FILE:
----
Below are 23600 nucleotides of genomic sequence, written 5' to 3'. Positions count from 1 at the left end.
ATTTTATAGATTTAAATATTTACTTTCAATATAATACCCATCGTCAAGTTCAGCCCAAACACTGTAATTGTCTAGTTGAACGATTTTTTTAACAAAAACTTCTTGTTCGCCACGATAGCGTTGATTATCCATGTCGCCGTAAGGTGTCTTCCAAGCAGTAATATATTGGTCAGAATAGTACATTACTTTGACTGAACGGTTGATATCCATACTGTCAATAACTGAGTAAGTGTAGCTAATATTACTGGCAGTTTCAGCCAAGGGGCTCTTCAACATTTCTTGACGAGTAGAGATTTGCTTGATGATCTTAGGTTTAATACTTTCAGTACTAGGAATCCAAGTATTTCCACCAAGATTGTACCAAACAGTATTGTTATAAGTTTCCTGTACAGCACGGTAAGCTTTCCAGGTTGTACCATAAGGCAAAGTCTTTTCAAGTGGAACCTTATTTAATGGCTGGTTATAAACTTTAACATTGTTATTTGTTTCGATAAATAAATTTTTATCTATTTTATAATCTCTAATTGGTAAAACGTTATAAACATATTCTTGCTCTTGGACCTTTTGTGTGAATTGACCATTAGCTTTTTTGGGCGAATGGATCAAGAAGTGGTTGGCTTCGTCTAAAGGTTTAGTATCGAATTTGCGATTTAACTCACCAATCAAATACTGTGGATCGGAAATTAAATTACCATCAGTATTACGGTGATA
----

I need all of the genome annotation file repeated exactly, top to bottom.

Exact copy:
Below are 23600 nucleotides of genomic sequence, written 5' to 3'. Positions count from 1 at the left end.
ATTTTATAGATTTAAATATTTACTTTCAATATAATACCCATCGTCAAGTTCAGCCCAAACACTGTAATTGTCTAGTTGAACGATTTTTTTAACAAAAACTTCTTGTTCGCCACGATAGCGTTGATTATCCATGTCGCCGTAAGGTGTCTTCCAAGCAGTAATATATTGGTCAGAATAGTACATTACTTTGACTGAACGGTTGATATCCATACTGTCAATAACTGAGTAAGTGTAGCTAATATTACTGGCAGTTTCAGCCAAGGGGCTCTTCAACATTTCTTGACGAGTAGAGATTTGCTTGATGATCTTAGGTTTAATACTTTCAGTACTAGGAATCCAAGTATTTCCACCAAGATTGTACCAAACAGTATTGTTATAAGTTTCCTGTACAGCACGGTAAGCTTTCCAGGTTGTACCATAAGGCAAAGTCTTTTCAAGTGGAACCTTATTTAATGGCTGGTTATAAACTTTAACATTGTTATTTGTTTCGATAAATAAATTTTTATCTATTTTATAATCTCTAATTGGTAAAACGTTATAAACATATTCTTGCTCTTGGACCTTTTGTGTGAATTGACCATTAGCTTTTTTGGGCGAATGGATCAAGAAGTGGTTGGCTTCGTCTAAAGGTTTAGTATCGAATTTGCGATTTAACTCACCAATCAAATACTGTGGATCGGAAATTAAATTACCATCAGTATTACGGTGATA